Although the organic materials, such as high molecular materials, are employed in the above-described embodiments as the material of the plate as the workpiece, organic materials or metals may also be employed as plate materials.

Patent Citations
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Referenced by
Citing PatentFiling datePublication dateApplicantTitle
US6592964 *Dec 19, 2001Jul 15, 2003Samsung Electronics Co., Ltd.Nozzle plate assembly of micro-injecting device and method for manufacturing the same
US6930277 *May 24, 2002Aug 16, 2005Velcro Industries B.V.Fastener element molding
US7484836 *Sep 20, 2004Feb 3, 2009Fujifilm Dimatix, Inc.System and methods for fluid drop ejection
US7517034 *Dec 6, 2005Apr 14, 2009Samsung Electronics Co., Ltd.Ink ejection device, image forming apparatus having the same and method thereof with gap control of printhead and print medium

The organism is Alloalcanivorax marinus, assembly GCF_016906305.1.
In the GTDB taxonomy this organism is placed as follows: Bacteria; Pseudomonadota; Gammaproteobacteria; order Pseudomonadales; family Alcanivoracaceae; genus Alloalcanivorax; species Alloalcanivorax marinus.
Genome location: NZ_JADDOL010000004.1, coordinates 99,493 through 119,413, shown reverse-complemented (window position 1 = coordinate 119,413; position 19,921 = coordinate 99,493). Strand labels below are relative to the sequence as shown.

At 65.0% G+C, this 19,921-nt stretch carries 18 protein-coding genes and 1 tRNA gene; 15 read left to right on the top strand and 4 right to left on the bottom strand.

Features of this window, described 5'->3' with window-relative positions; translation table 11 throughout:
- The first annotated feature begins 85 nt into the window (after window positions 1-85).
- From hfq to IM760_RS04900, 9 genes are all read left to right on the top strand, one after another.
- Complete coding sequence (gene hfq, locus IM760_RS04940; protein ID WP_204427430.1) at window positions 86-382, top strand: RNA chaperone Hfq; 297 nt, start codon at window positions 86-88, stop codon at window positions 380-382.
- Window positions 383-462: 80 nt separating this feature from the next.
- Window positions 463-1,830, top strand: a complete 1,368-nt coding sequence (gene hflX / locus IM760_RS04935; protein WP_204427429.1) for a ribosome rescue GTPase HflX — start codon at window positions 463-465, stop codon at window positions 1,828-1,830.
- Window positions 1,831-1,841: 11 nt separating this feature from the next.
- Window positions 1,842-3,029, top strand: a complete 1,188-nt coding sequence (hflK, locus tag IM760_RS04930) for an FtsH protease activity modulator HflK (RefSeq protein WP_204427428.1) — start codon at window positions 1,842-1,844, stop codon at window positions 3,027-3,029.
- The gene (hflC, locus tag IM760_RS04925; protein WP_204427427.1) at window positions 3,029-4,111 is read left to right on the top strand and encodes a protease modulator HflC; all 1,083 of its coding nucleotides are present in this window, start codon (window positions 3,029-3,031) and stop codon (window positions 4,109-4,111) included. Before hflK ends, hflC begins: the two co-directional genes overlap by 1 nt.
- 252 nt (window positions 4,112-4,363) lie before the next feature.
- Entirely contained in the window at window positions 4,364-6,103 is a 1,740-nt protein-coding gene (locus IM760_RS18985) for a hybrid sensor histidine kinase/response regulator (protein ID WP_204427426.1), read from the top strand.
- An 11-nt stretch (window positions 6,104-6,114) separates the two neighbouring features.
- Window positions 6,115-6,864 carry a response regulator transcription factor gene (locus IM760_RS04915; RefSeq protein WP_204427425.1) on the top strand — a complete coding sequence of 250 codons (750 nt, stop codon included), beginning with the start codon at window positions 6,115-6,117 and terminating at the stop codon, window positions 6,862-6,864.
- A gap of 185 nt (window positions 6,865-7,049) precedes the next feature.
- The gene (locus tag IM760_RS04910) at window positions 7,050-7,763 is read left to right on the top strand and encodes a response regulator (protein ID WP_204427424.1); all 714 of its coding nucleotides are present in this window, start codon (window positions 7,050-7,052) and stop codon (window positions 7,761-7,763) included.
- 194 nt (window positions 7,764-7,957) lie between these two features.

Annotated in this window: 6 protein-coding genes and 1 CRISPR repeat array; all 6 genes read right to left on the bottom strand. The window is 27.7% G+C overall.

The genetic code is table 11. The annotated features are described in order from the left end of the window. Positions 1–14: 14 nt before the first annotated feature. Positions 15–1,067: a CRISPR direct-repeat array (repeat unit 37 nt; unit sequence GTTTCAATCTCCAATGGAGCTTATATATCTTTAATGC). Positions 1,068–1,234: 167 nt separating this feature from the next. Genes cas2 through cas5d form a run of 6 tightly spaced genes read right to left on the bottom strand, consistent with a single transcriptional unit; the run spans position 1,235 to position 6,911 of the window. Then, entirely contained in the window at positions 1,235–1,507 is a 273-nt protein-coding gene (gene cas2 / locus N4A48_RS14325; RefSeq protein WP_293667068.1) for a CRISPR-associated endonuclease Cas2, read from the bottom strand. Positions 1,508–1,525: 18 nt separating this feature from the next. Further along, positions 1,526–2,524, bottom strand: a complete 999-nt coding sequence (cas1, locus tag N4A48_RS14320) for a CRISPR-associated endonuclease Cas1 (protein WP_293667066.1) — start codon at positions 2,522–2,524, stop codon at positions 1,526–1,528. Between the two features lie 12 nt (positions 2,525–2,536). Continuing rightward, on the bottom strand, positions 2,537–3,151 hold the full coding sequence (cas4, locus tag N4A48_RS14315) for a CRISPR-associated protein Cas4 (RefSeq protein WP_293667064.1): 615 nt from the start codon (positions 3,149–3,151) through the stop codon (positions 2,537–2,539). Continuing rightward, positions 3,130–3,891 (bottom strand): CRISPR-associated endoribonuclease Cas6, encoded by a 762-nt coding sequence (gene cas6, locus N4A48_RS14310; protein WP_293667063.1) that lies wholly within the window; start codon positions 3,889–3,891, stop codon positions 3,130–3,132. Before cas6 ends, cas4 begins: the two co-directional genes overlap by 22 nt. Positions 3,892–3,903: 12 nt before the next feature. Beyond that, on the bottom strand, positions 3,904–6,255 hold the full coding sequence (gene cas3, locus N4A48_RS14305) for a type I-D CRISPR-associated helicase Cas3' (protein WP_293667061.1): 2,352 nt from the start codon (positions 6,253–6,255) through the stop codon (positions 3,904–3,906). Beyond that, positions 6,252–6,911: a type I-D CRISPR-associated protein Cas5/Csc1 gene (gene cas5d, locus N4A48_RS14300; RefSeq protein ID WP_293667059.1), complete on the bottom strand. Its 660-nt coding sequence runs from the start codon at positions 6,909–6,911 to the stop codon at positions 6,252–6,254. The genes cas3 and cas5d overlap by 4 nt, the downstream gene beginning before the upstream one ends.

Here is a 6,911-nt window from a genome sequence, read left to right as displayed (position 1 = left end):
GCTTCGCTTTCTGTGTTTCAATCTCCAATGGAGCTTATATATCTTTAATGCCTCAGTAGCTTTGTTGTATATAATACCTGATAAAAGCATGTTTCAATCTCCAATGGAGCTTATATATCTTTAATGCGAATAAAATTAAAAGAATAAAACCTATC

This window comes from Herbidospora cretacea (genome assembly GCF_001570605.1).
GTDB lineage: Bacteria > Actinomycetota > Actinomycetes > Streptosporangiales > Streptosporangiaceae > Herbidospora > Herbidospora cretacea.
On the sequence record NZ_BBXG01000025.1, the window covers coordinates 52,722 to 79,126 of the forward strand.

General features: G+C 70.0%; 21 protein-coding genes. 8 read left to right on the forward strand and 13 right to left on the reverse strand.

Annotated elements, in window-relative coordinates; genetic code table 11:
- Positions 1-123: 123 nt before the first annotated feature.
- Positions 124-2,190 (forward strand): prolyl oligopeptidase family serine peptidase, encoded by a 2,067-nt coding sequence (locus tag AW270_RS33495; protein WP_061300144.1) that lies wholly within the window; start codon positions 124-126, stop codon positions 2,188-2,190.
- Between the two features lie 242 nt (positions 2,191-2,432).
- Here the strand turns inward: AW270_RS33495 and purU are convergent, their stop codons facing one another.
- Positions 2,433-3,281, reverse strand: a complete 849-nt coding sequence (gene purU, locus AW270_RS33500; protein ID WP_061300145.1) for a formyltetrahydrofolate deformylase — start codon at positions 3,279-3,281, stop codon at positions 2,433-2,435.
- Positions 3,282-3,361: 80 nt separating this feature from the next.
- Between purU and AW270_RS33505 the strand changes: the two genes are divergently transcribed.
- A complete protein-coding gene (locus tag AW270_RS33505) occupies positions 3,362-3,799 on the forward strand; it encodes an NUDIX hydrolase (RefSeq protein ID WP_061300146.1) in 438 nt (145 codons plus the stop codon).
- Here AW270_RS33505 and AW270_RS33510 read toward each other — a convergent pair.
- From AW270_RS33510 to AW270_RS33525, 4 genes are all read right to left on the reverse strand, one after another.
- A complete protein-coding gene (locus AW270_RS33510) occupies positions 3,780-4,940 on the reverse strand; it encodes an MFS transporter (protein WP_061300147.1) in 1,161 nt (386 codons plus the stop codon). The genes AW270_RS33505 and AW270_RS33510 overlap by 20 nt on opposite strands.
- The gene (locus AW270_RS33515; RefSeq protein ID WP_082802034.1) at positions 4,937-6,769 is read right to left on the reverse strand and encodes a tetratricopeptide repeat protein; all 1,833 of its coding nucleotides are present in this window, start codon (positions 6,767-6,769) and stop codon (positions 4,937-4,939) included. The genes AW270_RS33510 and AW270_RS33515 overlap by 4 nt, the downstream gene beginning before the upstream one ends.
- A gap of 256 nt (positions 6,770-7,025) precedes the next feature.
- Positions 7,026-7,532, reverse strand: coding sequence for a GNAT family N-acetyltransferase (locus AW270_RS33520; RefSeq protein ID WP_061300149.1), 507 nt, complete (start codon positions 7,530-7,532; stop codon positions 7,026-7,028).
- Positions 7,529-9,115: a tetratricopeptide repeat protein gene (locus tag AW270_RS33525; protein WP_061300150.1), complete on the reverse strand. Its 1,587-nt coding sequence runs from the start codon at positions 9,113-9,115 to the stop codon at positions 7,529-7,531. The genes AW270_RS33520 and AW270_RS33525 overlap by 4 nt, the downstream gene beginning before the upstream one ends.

US7637592May 26, 2006Dec 29, 2009Fujifilm Dimatix, Inc.System and methods for fluid drop ejection
US8136921 *Mar 18, 2008Mar 20, 2012Brother Kogyo Kabushiki KaishaLiquid droplet ejection apparatus
USRE40858 *May 22, 2006Jul 21, 2009Velcro Industries B.V.Fastener element molding
USRE45494Mar 8, 2011Apr 28, 2015Fujifilm Dimatix, Inc.System and methods for fluid drop ejection
EP1972449A1 *Mar 19, 2008Sep 24, 2008Brother Kogyo Kabushiki KaishaLiquid droplet ejection apparatus
Classifications
U.S. Classification216/27, 216/56, 347/47, 216/65, 219/121.71
International ClassificationB41J2/16, B23K26/38
Cooperative ClassificationB23K26/383, B41J2/1634, Y10T29/49401, B41J2/1637, B41J2002/14475, B41J2202/11, B41J2/1626, B41J2/162, B41J2/1632
European ClassificationB23K26/38B2, B41J2/16G, B41J2/16M5L, B41J2/16M7, B41J2/16M5, B41J2/16M3
Legal Events
DateCodeEventDescription
Aug 31, 2004FPExpired due to failure to pay maintenance fee
Effective date: 20040704
Jul 6, 2004LAPSLapse for failure to pay maintenance fees
Jan 28, 2004REMIMaintenance fee reminder mailed